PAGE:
U.S. Reps. Alcee Hastings and Debbie Wasserman Schultz are introducing legislation aimed at funding local organizations that help foster improved relations between police and nearby communities.
The legislation is called the Police Accountability and Community Engagement (PACE) Act.
“The recent murders of George Floyd, Ahmaud Arbery, and Breonna Taylor — in addition to the many others we have not forgotten, including Corey Jones, Trayvon Martin, Eric Garner, and Tamir Rice — have strengthened the nationwide calls for reform in the culture of policing,” Hastings said in a Thursday statement.
According to a Thursday release, the PACE Act would put money toward “nonprofits, institutions of higher education, community groups, and faith- based organizations, to facilitate organized dialogues that bring together community members and police officers for discussions designed to build trust, increase accountability and reduce tension in police/community relationships.”
Hastings and Wasserman Schultz helped set up a similar organization in South Florida in 2014. That group brought officers, residents and local leaders together to discuss the underlying tension surrounding policing.
Under the PACE Act, grants would also target youth outreach programs between police and individuals age 13 to 18.
“All communities deserve respectful, accountable police, and without an honest, open and ongoing dialogue between them, that can never happen,” Wasserman Schultz said.
“Rather than sidestep issues of race, these discussions must engage issues such as racial profiling and criminal justice system disparities. By providing the framework for these conversations, we can disrupt the cycle of disconnection and brutality that is now a fact of life for communities of color.”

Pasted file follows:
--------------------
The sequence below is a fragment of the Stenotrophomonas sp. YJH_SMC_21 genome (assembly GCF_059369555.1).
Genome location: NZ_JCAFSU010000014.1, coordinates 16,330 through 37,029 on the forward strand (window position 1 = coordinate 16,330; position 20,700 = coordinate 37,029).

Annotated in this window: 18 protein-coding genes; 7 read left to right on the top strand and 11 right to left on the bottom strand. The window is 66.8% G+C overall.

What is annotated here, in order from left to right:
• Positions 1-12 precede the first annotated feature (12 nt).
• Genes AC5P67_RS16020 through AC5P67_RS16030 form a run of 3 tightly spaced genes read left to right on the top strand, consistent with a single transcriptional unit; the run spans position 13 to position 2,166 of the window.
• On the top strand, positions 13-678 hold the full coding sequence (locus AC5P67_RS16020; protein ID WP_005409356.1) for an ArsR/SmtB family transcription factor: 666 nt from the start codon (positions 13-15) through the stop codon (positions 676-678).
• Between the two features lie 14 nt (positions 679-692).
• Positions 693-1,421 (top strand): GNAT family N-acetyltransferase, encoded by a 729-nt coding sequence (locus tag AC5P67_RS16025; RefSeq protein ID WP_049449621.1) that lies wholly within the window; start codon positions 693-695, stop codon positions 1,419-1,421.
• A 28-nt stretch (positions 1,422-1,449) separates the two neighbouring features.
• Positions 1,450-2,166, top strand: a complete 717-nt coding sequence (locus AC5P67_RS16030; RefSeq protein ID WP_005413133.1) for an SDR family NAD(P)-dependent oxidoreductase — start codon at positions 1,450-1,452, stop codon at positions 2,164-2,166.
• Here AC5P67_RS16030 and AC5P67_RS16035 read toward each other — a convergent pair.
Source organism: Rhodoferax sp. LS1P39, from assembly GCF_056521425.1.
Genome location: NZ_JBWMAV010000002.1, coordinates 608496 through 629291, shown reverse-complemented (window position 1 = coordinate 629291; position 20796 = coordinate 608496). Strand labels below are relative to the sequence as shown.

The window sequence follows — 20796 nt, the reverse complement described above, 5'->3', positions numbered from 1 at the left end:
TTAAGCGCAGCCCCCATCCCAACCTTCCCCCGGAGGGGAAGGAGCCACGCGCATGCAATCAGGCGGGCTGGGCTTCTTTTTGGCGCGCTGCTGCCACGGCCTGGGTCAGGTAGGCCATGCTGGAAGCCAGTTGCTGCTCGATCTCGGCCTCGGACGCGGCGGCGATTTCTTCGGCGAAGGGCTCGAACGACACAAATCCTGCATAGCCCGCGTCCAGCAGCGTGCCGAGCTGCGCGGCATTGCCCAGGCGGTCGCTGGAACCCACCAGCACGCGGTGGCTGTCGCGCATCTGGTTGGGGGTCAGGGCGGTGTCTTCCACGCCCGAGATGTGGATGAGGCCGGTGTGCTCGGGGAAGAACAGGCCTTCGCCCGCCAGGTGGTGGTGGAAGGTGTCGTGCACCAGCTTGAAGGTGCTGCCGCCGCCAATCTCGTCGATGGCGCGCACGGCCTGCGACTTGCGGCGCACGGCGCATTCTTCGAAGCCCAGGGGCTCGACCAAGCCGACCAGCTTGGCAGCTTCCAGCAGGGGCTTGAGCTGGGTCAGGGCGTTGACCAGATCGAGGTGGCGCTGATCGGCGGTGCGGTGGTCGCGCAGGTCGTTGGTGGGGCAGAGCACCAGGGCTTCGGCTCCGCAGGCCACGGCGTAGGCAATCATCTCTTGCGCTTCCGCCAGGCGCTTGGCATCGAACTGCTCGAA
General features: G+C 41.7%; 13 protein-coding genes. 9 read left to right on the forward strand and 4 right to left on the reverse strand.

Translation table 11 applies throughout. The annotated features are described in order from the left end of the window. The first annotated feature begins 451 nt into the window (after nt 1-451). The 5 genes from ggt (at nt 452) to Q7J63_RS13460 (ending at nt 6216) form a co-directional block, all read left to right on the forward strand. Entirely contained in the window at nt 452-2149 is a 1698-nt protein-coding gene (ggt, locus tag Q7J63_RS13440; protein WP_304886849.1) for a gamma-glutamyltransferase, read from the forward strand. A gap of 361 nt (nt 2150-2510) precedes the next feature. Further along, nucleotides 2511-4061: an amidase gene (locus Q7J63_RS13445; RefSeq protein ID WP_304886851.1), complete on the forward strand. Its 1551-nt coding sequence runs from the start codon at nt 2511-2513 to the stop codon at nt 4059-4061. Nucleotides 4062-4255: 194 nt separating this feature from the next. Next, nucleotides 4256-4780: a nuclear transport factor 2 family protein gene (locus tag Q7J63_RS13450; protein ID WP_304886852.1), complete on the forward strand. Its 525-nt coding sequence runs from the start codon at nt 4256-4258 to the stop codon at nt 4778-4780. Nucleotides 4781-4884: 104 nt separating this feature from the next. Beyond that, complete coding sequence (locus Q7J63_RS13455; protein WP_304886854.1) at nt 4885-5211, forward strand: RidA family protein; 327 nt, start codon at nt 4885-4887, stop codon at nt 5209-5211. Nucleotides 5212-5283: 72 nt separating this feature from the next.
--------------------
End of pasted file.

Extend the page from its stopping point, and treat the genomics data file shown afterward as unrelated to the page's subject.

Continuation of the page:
Protests have been going on for weeks following George Floyd’s death in Minneapolis. That incident prompted President Donald Trump to sign an executive order incentivizing changes among police departments. Congress would need to act, however, to issue more concrete reforms.
Lawmakers are looking to craft such a bill, though the exact parameters remain unknown. It’s possible The Hastings-Wasserman Schultz proposal could be added to a larger legislative package.
“For communities of color and the black community who have experienced a painful and ongoing pattern of disproportionate harm during interactions with law enforcement, the need for improved police-community relations is an urgent, life-or-death matter,” Hastings added.
“This healing cannot take place without the beginning of open, very possibly challenging dialogues such as those supported in our bill, which brings officers and community members together to increase accountability, boost understanding, reduce tension, and build trust. Every day that goes by means lives are at stake, so we have a responsibility now to begin the difficult process of rebuilding the lost trust between police and all of the communities they are meant to serve.”